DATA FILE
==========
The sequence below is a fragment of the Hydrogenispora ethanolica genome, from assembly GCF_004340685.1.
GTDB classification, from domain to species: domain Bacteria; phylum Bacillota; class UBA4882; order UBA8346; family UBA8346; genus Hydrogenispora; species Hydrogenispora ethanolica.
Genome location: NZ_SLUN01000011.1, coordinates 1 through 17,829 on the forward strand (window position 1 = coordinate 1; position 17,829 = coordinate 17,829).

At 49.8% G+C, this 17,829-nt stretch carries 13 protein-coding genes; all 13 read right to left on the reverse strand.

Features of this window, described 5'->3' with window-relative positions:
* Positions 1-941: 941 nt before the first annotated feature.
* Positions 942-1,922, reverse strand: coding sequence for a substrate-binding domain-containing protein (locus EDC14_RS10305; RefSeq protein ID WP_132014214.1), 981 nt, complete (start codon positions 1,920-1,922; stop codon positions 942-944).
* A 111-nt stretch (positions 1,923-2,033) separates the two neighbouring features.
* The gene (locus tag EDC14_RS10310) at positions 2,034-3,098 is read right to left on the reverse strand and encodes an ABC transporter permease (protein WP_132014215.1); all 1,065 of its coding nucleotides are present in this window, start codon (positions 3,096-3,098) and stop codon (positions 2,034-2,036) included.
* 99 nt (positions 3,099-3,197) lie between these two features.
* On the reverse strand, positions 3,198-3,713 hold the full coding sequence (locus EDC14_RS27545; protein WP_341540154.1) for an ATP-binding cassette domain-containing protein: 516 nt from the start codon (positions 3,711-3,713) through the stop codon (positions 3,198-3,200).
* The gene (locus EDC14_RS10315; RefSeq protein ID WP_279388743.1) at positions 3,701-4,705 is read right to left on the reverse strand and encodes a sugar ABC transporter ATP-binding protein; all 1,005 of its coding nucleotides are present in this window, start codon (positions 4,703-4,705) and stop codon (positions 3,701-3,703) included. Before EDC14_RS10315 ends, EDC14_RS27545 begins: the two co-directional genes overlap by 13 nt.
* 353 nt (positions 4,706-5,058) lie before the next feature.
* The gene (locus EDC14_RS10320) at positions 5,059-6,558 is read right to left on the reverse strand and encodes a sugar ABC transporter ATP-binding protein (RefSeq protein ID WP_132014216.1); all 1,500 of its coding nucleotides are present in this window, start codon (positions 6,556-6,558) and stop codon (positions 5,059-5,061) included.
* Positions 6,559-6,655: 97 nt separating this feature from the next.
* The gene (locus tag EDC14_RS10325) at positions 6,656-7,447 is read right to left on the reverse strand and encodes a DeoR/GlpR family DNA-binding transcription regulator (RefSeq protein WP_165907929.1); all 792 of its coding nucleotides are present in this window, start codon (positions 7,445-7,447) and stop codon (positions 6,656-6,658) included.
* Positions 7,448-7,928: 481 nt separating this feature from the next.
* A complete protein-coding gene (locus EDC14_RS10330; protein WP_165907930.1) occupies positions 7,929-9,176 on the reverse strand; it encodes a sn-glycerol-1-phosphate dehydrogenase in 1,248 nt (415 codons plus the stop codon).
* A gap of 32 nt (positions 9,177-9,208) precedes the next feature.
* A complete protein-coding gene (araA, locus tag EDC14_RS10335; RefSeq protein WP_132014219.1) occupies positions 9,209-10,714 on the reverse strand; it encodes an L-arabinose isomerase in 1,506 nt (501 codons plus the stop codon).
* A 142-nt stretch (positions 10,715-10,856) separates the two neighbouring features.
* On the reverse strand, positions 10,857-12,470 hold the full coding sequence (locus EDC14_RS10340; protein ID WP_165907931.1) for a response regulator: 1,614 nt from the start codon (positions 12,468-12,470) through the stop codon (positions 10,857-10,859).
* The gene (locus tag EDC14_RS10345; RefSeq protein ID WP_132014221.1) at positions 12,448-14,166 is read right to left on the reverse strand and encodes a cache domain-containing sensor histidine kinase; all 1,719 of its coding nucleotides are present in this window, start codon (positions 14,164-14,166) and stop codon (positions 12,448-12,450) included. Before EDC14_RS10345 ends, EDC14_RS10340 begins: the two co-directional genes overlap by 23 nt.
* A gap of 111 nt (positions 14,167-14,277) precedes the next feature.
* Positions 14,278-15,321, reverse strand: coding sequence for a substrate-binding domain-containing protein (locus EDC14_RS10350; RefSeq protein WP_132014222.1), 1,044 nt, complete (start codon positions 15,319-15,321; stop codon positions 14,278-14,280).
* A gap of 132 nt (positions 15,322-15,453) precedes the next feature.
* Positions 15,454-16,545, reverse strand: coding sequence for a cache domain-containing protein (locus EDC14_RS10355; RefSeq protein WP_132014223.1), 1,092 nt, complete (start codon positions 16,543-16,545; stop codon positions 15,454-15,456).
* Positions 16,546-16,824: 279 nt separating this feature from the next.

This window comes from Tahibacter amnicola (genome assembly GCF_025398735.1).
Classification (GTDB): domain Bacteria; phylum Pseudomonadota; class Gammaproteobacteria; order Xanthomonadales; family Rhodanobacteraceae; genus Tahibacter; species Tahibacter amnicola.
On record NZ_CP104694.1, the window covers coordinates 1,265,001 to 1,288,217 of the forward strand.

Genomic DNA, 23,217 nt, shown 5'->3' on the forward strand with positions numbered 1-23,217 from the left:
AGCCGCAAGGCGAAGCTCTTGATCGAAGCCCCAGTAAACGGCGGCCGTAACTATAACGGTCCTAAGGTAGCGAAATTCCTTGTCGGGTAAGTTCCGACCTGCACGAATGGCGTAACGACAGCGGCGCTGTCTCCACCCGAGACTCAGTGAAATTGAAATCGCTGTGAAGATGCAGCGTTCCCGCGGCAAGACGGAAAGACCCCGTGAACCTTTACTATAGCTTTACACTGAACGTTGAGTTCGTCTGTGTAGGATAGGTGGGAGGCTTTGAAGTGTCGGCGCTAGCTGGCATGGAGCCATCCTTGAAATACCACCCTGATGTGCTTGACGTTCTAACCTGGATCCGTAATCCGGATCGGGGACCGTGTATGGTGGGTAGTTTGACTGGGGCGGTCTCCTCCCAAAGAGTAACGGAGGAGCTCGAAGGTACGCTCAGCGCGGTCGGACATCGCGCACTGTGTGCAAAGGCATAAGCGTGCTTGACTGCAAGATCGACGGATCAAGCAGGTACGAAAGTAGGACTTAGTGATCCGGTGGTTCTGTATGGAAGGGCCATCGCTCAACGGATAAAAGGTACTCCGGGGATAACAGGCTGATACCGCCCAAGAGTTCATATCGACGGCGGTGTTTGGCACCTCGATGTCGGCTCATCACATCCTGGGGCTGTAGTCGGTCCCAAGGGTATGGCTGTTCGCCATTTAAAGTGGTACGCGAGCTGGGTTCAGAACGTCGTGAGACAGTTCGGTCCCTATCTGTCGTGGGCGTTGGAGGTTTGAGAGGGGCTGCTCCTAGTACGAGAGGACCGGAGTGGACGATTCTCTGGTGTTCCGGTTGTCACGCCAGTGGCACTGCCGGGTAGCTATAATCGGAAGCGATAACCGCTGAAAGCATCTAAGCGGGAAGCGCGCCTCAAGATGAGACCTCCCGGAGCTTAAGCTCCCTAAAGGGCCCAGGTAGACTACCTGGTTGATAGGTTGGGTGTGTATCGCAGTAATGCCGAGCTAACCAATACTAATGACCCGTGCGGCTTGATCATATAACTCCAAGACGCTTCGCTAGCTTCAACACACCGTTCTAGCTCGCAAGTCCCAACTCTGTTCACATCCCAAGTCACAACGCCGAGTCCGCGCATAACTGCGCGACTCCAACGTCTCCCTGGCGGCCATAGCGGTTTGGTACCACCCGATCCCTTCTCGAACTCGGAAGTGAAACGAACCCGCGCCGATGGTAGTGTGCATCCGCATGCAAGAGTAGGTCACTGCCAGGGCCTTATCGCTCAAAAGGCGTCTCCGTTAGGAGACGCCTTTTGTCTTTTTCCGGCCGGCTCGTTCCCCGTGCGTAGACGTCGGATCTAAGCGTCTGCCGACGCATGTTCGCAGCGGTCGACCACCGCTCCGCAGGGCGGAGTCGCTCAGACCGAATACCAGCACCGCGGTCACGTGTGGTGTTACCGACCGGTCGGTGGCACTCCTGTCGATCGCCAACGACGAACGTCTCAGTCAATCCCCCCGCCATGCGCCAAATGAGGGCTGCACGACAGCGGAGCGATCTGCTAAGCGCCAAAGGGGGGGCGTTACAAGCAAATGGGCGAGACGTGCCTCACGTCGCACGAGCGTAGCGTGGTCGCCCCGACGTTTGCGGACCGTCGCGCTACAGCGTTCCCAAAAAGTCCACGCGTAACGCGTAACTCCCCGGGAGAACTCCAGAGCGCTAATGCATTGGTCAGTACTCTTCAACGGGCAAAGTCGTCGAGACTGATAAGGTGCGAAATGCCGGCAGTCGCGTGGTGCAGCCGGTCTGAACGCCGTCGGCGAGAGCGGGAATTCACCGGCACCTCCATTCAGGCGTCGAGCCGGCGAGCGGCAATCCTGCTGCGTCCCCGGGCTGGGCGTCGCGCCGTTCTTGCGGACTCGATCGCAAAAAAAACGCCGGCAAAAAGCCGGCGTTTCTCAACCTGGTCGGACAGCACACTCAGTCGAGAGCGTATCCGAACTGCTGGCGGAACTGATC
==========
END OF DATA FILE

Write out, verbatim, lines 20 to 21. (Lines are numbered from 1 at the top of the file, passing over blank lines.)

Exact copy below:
* A complete protein-coding gene (araA, locus tag EDC14_RS10335; RefSeq protein WP_132014219.1) occupies positions 9,209-10,714 on the reverse strand; it encodes an L-arabinose isomerase in 1,506 nt (501 codons plus the stop codon).
* A 142-nt stretch (positions 10,715-10,856) separates the two neighbouring features.